My goodness, the media has discovered that Thomas Jefferson, hero of every U. Va. alum, actually owned slaves. Not only that, but he exploited them for their labor! He arranged his life to make things nice for him even if it made things hard for them.
A slaveowner is a private dictator and, as we know, absolute power corrupts absolutely. Slaveholding even tainted Jefferson’s architectural efforts.
I attended U. Va. for two years, the last of which was spent in their Architecture School. While I never became that type of architect, I certainly learned how to look at a space and understand a bit of how the design affects its function.
I really enjoyed my first trip to Monticello, at first. We visited the pretty rooms and looked at TJ’s personal inventions and toys. We admired the dumbwaiter that brought fresh food up to the dining room from somewhere below.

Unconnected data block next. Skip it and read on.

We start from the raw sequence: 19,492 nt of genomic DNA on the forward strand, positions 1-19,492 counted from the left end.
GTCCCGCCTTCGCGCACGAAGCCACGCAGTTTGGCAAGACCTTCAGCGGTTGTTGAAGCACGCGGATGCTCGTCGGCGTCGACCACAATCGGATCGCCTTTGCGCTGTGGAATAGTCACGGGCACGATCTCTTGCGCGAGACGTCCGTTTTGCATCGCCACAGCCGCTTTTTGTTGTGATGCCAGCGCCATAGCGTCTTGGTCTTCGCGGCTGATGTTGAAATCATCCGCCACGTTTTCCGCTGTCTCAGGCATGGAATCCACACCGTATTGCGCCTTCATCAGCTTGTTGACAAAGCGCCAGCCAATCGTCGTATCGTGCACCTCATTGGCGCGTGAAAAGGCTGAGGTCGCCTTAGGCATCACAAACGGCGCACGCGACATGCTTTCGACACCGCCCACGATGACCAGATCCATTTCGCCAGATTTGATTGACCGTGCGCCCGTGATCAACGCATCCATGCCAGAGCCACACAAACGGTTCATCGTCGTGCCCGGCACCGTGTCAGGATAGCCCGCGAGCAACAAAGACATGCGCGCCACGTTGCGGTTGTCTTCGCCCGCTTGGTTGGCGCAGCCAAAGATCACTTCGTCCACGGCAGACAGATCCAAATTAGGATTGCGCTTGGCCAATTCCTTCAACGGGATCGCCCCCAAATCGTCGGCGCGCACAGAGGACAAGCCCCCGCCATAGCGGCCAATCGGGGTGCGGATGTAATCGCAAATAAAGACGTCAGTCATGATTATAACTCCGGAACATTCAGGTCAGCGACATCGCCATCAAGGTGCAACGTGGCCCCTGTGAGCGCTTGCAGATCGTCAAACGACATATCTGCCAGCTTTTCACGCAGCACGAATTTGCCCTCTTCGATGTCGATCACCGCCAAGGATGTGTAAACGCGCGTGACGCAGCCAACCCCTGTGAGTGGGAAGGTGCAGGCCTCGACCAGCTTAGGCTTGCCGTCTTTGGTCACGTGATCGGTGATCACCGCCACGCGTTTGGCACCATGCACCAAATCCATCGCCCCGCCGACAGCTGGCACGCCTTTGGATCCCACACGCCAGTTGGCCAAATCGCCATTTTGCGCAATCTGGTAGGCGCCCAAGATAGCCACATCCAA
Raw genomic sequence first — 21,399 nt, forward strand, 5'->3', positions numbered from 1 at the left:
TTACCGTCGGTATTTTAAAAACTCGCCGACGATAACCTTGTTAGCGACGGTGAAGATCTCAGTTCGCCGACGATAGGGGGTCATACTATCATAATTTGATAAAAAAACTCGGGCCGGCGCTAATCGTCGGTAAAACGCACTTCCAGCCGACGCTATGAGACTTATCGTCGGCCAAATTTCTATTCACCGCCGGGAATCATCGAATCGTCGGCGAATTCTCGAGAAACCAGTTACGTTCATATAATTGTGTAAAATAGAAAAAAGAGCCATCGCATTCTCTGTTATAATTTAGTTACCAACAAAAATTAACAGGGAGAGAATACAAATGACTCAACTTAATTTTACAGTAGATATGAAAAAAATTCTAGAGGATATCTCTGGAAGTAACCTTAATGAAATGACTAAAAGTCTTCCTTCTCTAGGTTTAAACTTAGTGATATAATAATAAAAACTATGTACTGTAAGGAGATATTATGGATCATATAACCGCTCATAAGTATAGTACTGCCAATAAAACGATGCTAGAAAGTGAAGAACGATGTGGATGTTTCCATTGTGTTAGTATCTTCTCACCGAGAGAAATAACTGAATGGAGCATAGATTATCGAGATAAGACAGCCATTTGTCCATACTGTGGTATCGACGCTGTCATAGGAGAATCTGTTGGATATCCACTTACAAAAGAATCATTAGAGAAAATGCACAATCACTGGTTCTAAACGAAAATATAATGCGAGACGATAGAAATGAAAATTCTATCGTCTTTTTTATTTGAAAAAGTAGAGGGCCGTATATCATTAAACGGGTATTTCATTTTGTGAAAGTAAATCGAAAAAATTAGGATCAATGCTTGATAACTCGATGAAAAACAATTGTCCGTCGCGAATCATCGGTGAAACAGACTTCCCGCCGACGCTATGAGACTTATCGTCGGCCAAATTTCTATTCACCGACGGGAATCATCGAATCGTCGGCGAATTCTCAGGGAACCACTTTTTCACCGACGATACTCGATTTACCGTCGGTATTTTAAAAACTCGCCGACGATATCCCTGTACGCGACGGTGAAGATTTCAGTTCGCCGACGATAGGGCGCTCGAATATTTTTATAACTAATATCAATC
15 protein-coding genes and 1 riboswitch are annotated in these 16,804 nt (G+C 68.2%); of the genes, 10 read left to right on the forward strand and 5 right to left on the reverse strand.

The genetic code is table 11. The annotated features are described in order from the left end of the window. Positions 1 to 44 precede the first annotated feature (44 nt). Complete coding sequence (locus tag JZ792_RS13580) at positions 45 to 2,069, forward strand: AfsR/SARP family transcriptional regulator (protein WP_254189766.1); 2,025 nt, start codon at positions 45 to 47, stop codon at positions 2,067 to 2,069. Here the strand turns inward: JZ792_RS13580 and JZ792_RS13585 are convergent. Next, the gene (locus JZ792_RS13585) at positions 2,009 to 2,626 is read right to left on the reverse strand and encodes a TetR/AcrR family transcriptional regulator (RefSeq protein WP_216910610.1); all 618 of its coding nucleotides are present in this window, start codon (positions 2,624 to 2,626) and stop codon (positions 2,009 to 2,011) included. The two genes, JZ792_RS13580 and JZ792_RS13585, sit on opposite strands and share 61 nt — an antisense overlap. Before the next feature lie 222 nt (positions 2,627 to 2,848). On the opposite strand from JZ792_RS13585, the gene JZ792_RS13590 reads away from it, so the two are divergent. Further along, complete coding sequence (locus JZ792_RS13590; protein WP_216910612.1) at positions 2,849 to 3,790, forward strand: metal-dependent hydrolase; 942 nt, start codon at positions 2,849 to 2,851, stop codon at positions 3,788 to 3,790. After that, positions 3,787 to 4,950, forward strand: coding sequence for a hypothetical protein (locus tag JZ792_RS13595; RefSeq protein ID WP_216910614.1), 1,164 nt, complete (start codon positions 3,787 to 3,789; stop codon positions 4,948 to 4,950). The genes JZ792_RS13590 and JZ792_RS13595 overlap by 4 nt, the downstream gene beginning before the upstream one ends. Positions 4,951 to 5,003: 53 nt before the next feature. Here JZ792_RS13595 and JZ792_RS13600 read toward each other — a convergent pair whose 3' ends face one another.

Then we explored the lower passageway leading from the dumbwaiter back to the kitchen. It was TOO FAR, especially since the slaves had to move hot (or cold) food from the kitchen to the dumbwaiter.
TJ didn’t bother to optimize such things to improve his food quality. He relied on his slaves to fix the shortcoming in his design. Monticello was designed to require slaves. It couldn’t run effectively without vast quantities of free labor.